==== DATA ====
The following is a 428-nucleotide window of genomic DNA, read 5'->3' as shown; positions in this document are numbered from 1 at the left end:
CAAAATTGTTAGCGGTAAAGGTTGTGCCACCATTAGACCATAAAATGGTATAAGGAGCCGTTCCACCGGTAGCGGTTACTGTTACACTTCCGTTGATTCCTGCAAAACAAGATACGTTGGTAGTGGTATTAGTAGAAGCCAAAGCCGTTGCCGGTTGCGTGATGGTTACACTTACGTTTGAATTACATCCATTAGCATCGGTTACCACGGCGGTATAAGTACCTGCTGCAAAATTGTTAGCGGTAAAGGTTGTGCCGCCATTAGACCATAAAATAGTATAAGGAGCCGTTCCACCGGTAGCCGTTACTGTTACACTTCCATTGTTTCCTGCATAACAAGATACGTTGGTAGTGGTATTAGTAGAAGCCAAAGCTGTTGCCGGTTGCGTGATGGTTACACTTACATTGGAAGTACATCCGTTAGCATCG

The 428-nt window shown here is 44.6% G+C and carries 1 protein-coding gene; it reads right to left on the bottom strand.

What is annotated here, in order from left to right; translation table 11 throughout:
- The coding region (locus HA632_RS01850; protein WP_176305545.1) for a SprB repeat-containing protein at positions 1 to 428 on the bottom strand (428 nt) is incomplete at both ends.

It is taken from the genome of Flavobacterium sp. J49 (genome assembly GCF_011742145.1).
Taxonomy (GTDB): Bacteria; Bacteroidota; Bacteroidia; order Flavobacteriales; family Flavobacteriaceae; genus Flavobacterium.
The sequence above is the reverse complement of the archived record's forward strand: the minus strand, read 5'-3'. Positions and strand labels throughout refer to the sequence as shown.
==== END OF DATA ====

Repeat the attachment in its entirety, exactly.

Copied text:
The following is a 428-nucleotide window of genomic DNA, read 5'->3' as shown; positions in this document are numbered from 1 at the left end:
CAAAATTGTTAGCGGTAAAGGTTGTGCCACCATTAGACCATAAAATGGTATAAGGAGCCGTTCCACCGGTAGCGGTTACTGTTACACTTCCGTTGATTCCTGCAAAACAAGATACGTTGGTAGTGGTATTAGTAGAAGCCAAAGCCGTTGCCGGTTGCGTGATGGTTACACTTACGTTTGAATTACATCCATTAGCATCGGTTACCACGGCGGTATAAGTACCTGCTGCAAAATTGTTAGCGGTAAAGGTTGTGCCGCCATTAGACCATAAAATAGTATAAGGAGCCGTTCCACCGGTAGCCGTTACTGTTACACTTCCATTGTTTCCTGCATAACAAGATACGTTGGTAGTGGTATTAGTAGAAGCCAAAGCTGTTGCCGGTTGCGTGATGGTTACACTTACATTGGAAGTACATCCGTTAGCATCG

The 428-nt window shown here is 44.6% G+C and carries 1 protein-coding gene; it reads right to left on the bottom strand.

What is annotated here, in order from left to right; translation table 11 throughout:
- The coding region (locus HA632_RS01850; protein WP_176305545.1) for a SprB repeat-containing protein at positions 1 to 428 on the bottom strand (428 nt) is incomplete at both ends.

It is taken from the genome of Flavobacterium sp. J49 (genome assembly GCF_011742145.1).
Taxonomy (GTDB): Bacteria; Bacteroidota; Bacteroidia; order Flavobacteriales; family Flavobacteriaceae; genus Flavobacterium.
The sequence above is the reverse complement of the archived record's forward strand: the minus strand, read 5'-3'. Positions and strand labels throughout refer to the sequence as shown.